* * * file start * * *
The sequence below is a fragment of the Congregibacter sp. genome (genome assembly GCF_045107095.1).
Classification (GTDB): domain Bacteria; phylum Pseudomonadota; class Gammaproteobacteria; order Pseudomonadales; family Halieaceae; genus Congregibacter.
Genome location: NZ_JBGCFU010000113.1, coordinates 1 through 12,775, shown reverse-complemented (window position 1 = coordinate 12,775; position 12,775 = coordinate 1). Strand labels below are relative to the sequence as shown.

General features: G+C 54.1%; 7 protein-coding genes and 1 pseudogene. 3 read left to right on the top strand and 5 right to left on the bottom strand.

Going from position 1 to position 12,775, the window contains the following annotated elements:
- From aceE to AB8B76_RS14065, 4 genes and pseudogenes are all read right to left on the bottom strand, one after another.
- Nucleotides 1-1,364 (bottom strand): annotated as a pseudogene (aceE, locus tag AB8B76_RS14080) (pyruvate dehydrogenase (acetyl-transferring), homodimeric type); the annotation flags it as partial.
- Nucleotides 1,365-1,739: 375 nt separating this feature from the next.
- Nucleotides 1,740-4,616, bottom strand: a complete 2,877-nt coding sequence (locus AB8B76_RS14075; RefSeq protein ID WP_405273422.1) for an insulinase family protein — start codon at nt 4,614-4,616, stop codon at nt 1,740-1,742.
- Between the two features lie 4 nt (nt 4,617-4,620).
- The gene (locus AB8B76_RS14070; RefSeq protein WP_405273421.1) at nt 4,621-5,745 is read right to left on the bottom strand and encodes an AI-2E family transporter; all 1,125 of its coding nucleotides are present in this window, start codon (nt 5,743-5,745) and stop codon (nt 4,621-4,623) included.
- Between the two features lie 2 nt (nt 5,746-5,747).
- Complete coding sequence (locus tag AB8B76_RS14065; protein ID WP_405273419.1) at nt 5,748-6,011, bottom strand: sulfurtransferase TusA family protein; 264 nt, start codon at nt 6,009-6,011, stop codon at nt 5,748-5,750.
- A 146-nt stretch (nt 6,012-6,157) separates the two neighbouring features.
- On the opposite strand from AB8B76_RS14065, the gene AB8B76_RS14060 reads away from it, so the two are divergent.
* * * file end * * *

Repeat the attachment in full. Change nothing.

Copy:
The sequence below is a fragment of the Congregibacter sp. genome (genome assembly GCF_045107095.1).
Classification (GTDB): domain Bacteria; phylum Pseudomonadota; class Gammaproteobacteria; order Pseudomonadales; family Halieaceae; genus Congregibacter.
Genome location: NZ_JBGCFU010000113.1, coordinates 1 through 12,775, shown reverse-complemented (window position 1 = coordinate 12,775; position 12,775 = coordinate 1). Strand labels below are relative to the sequence as shown.

General features: G+C 54.1%; 7 protein-coding genes and 1 pseudogene. 3 read left to right on the top strand and 5 right to left on the bottom strand.

Going from position 1 to position 12,775, the window contains the following annotated elements:
- From aceE to AB8B76_RS14065, 4 genes and pseudogenes are all read right to left on the bottom strand, one after another.
- Nucleotides 1-1,364 (bottom strand): annotated as a pseudogene (aceE, locus tag AB8B76_RS14080) (pyruvate dehydrogenase (acetyl-transferring), homodimeric type); the annotation flags it as partial.
- Nucleotides 1,365-1,739: 375 nt separating this feature from the next.
- Nucleotides 1,740-4,616, bottom strand: a complete 2,877-nt coding sequence (locus AB8B76_RS14075; RefSeq protein ID WP_405273422.1) for an insulinase family protein — start codon at nt 4,614-4,616, stop codon at nt 1,740-1,742.
- Between the two features lie 4 nt (nt 4,617-4,620).
- The gene (locus AB8B76_RS14070; RefSeq protein WP_405273421.1) at nt 4,621-5,745 is read right to left on the bottom strand and encodes an AI-2E family transporter; all 1,125 of its coding nucleotides are present in this window, start codon (nt 5,743-5,745) and stop codon (nt 4,621-4,623) included.
- Between the two features lie 2 nt (nt 5,746-5,747).
- Complete coding sequence (locus tag AB8B76_RS14065; protein ID WP_405273419.1) at nt 5,748-6,011, bottom strand: sulfurtransferase TusA family protein; 264 nt, start codon at nt 6,009-6,011, stop codon at nt 5,748-5,750.
- A 146-nt stretch (nt 6,012-6,157) separates the two neighbouring features.
- On the opposite strand from AB8B76_RS14065, the gene AB8B76_RS14060 reads away from it, so the two are divergent.